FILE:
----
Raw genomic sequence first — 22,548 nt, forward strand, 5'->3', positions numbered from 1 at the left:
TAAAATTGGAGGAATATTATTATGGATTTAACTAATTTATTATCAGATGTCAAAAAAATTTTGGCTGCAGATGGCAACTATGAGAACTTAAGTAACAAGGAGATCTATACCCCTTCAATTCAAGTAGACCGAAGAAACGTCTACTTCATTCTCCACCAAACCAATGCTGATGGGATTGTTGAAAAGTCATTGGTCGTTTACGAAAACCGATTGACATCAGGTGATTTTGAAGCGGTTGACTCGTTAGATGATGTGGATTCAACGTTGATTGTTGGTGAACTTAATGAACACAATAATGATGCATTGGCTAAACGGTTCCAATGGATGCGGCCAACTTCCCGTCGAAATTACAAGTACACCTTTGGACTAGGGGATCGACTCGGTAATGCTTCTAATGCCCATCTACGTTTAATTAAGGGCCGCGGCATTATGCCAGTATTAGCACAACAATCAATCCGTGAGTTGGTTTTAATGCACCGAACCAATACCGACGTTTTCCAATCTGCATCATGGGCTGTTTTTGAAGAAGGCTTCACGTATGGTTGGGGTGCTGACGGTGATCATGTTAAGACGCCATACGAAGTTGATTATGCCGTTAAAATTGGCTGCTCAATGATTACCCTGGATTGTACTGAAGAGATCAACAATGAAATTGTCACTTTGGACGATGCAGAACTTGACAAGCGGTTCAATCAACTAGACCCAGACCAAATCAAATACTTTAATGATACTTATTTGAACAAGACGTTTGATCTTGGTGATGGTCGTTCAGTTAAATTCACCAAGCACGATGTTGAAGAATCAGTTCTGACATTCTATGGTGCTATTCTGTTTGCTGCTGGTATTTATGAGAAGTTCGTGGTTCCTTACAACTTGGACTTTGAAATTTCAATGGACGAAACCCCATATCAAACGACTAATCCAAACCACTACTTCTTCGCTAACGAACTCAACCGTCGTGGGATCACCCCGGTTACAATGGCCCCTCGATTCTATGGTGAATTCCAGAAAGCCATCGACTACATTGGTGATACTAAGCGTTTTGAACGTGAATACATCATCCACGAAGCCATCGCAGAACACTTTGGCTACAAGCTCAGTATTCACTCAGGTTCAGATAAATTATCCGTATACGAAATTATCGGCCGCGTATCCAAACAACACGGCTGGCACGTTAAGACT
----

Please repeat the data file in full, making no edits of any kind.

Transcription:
Raw genomic sequence first — 22,548 nt, forward strand, 5'->3', positions numbered from 1 at the left:
TAAAATTGGAGGAATATTATTATGGATTTAACTAATTTATTATCAGATGTCAAAAAAATTTTGGCTGCAGATGGCAACTATGAGAACTTAAGTAACAAGGAGATCTATACCCCTTCAATTCAAGTAGACCGAAGAAACGTCTACTTCATTCTCCACCAAACCAATGCTGATGGGATTGTTGAAAAGTCATTGGTCGTTTACGAAAACCGATTGACATCAGGTGATTTTGAAGCGGTTGACTCGTTAGATGATGTGGATTCAACGTTGATTGTTGGTGAACTTAATGAACACAATAATGATGCATTGGCTAAACGGTTCCAATGGATGCGGCCAACTTCCCGTCGAAATTACAAGTACACCTTTGGACTAGGGGATCGACTCGGTAATGCTTCTAATGCCCATCTACGTTTAATTAAGGGCCGCGGCATTATGCCAGTATTAGCACAACAATCAATCCGTGAGTTGGTTTTAATGCACCGAACCAATACCGACGTTTTCCAATCTGCATCATGGGCTGTTTTTGAAGAAGGCTTCACGTATGGTTGGGGTGCTGACGGTGATCATGTTAAGACGCCATACGAAGTTGATTATGCCGTTAAAATTGGCTGCTCAATGATTACCCTGGATTGTACTGAAGAGATCAACAATGAAATTGTCACTTTGGACGATGCAGAACTTGACAAGCGGTTCAATCAACTAGACCCAGACCAAATCAAATACTTTAATGATACTTATTTGAACAAGACGTTTGATCTTGGTGATGGTCGTTCAGTTAAATTCACCAAGCACGATGTTGAAGAATCAGTTCTGACATTCTATGGTGCTATTCTGTTTGCTGCTGGTATTTATGAGAAGTTCGTGGTTCCTTACAACTTGGACTTTGAAATTTCAATGGACGAAACCCCATATCAAACGACTAATCCAAACCACTACTTCTTCGCTAACGAACTCAACCGTCGTGGGATCACCCCGGTTACAATGGCCCCTCGATTCTATGGTGAATTCCAGAAAGCCATCGACTACATTGGTGATACTAAGCGTTTTGAACGTGAATACATCATCCACGAAGCCATCGCAGAACACTTTGGCTACAAGCTCAGTATTCACTCAGGTTCAGATAAATTATCCGTATACGAAATTATCGGCCGCGTATCCAAACAACACGGCTGGCACGTTAAGACT